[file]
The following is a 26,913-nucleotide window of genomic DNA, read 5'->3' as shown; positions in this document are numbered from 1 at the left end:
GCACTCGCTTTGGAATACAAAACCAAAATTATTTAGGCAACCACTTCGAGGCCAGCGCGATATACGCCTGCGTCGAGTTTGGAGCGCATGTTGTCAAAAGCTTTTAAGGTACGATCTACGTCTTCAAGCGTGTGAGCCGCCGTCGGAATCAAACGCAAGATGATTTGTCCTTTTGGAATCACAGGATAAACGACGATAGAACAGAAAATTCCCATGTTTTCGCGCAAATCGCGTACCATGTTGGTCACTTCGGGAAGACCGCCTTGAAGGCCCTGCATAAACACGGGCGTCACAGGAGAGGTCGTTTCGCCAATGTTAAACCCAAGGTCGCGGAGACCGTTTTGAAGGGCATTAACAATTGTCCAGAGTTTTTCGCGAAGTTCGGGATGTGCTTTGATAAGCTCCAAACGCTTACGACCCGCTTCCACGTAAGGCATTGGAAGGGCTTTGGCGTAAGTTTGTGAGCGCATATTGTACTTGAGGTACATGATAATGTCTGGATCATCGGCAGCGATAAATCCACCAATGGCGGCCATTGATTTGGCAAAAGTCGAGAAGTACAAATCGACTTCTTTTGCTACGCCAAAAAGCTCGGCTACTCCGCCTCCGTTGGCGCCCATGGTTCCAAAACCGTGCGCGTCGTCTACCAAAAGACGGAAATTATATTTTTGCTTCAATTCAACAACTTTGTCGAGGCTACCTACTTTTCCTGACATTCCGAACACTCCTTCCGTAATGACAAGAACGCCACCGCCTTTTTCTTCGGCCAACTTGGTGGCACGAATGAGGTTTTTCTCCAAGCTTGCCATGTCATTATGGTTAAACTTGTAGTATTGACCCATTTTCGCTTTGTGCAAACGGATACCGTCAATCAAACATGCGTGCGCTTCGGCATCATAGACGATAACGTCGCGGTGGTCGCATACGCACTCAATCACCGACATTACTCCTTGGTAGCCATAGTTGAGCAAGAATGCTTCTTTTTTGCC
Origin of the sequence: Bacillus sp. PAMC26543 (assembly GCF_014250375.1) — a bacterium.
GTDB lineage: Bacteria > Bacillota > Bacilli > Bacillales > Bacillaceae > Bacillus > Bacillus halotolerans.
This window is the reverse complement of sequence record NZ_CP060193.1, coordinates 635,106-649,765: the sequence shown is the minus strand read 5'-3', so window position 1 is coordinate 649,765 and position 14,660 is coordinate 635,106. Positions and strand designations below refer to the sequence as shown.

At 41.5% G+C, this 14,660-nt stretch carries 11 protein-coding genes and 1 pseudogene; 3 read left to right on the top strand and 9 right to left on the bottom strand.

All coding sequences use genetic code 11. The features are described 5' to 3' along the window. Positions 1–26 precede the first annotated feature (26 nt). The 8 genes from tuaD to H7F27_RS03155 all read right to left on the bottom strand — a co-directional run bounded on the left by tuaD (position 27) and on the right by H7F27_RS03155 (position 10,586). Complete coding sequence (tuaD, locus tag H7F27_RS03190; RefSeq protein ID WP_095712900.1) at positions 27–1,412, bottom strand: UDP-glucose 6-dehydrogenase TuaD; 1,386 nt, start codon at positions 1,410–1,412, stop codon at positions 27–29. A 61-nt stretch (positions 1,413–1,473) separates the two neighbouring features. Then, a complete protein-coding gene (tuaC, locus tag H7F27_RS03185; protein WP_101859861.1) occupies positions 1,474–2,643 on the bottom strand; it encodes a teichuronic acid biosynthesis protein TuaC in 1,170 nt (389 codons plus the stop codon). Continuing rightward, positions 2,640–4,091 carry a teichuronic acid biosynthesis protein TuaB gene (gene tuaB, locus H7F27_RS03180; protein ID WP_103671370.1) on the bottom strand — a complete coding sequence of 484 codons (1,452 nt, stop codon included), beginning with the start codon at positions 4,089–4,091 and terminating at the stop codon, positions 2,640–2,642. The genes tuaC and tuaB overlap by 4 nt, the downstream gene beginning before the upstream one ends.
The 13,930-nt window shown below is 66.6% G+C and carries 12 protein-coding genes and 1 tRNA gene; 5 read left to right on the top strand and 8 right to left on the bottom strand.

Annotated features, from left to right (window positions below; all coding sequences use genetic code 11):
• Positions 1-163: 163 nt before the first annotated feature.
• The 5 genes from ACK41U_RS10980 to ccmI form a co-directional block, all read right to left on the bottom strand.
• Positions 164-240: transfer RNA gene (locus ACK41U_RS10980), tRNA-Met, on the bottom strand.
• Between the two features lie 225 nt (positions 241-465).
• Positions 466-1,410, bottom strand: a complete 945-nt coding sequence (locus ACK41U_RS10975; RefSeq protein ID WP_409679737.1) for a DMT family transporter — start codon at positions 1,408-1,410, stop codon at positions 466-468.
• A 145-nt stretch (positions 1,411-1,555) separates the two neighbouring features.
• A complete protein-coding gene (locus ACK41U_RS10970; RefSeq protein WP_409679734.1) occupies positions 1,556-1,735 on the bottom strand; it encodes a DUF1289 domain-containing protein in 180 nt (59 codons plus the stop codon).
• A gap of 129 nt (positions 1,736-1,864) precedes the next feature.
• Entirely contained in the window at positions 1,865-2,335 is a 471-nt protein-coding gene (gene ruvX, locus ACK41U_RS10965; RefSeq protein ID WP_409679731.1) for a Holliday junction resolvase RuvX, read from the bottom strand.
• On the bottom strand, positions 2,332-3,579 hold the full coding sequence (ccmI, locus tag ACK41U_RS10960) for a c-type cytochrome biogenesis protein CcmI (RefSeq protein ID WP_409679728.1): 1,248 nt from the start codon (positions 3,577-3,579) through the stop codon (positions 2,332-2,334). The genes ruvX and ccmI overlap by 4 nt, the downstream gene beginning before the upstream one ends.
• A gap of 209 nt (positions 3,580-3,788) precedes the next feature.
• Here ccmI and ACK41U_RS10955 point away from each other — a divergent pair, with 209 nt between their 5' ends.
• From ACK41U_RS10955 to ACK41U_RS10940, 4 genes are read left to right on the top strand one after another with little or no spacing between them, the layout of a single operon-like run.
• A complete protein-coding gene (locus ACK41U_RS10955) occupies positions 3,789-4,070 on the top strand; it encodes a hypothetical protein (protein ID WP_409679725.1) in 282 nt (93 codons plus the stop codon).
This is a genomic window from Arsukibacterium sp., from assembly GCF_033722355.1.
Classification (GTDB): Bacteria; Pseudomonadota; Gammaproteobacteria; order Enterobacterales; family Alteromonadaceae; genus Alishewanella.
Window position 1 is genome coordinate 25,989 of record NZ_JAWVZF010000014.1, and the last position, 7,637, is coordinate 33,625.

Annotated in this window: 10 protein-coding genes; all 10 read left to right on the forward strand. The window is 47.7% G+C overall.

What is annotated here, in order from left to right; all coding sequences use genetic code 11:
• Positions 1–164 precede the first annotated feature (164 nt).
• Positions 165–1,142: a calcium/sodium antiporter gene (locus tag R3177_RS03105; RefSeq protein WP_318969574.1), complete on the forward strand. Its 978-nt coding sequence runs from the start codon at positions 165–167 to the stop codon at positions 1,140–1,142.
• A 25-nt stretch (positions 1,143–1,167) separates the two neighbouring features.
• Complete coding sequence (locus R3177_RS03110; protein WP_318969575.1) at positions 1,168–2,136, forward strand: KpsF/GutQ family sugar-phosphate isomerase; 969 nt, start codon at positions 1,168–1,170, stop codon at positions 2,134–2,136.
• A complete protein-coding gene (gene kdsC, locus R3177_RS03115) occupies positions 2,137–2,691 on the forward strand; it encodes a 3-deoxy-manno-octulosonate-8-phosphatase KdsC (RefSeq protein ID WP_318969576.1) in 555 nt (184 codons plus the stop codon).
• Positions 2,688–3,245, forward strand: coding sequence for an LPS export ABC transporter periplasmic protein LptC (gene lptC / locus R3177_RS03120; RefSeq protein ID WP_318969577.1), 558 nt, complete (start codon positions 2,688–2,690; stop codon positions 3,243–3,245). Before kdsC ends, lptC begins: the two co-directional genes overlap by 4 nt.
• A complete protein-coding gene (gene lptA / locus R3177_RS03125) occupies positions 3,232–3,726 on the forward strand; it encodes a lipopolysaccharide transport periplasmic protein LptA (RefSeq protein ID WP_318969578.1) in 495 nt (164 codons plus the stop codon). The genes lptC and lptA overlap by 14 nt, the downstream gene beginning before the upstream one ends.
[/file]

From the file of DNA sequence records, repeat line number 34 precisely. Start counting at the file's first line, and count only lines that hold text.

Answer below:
• Positions 2,688–3,245, forward strand: coding sequence for an LPS export ABC transporter periplasmic protein LptC (gene lptC / locus R3177_RS03120; RefSeq protein ID WP_318969577.1), 558 nt, complete (start codon positions 2,688–2,690; stop codon positions 3,243–3,245). Before kdsC ends, lptC begins: the two co-directional genes overlap by 4 nt.